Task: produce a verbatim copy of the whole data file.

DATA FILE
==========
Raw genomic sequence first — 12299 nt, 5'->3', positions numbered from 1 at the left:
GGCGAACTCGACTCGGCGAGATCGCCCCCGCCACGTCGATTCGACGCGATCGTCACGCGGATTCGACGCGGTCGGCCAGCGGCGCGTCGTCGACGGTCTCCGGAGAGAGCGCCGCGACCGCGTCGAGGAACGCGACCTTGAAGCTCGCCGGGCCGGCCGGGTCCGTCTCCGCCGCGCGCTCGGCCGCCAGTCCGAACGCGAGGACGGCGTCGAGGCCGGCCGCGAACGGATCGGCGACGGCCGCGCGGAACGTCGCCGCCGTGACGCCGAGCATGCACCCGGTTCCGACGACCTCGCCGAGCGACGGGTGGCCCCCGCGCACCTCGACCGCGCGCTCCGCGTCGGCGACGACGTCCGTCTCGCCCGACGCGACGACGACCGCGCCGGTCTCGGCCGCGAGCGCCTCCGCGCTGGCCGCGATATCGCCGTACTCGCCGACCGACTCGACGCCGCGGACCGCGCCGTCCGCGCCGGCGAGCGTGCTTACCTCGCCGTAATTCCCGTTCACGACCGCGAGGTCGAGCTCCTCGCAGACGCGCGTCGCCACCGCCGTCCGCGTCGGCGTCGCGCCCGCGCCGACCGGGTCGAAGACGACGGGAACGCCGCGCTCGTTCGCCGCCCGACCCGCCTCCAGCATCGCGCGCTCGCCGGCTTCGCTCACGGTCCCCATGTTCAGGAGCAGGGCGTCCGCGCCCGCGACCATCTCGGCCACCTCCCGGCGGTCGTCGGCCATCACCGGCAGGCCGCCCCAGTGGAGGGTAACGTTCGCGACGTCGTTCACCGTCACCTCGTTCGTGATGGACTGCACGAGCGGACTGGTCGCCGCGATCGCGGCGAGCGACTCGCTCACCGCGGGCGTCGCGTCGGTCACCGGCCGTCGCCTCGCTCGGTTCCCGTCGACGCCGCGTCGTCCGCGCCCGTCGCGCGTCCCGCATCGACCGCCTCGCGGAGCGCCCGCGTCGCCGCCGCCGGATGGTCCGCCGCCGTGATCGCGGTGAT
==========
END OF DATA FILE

Raw genomic sequence first — 12299 nt, 5'->3', positions numbered from 1 at the left:
GGCGAACTCGACTCGGCGAGATCGCCCCCGCCACGTCGATTCGACGCGATCGTCACGCGGATTCGACGCGGTCGGCCAGCGGCGCGTCGTCGACGGTCTCCGGAGAGAGCGCCGCGACCGCGTCGAGGAACGCGACCTTGAAGCTCGCCGGGCCGGCCGGGTCCGTCTCCGCCGCGCGCTCGGCCGCCAGTCCGAACGCGAGGACGGCGTCGAGGCCGGCCGCGAACGGATCGGCGACGGCCGCGCGGAACGTCGCCGCCGTGACGCCGAGCATGCACCCGGTTCCGACGACCTCGCCGAGCGACGGGTGGCCCCCGCGCACCTCGACCGCGCGCTCCGCGTCGGCGACGACGTCCGTCTCGCCCGACGCGACGACGACCGCGCCGGTCTCGGCCGCGAGCGCCTCCGCGCTGGCCGCGATATCGCCGTACTCGCCGACCGACTCGACGCCGCGGACCGCGCCGTCCGCGCCGGCGAGCGTGCTTACCTCGCCGTAATTCCCGTTCACGACCGCGAGGTCGAGCTCCTCGCAGACGCGCGTCGCCACCGCCGTCCGCGTCGGCGTCGCGCCCGCGCCGACCGGGTCGAAGACGACGGGAACGCCGCGCTCGTTCGCCGCCCGACCCGCCTCCAGCATCGCGCGCTCGCCGGCTTCGCTCACGGTCCCCATGTTCAGGAGCAGGGCGTCCGCGCCCGCGACCATCTCGGCCACCTCCCGGCGGTCGTCGGCCATCACCGGCAGGCCGCCCCAGTGGAGGGTAACGTTCGCGACGTCGTTCACCGTCACCTCGTTCGTGATGGACTGCACGAGCGGACTGGTCGCCGCGATCGCGGCGAGCGACTCGCTCACCGCGGGCGTCGCGTCGGTCACCGGCCGTCGCCTCGCTCGGTTCCCGTCGACGCCGCGTCGTCCGCGCCCGTCGCGCGTCCCGCATCGACCGCCTCGCGGAGCGCCCGCGTCGCCGCCGCCGGATGGTCCGCCGCCGTGATCGCGGTGAT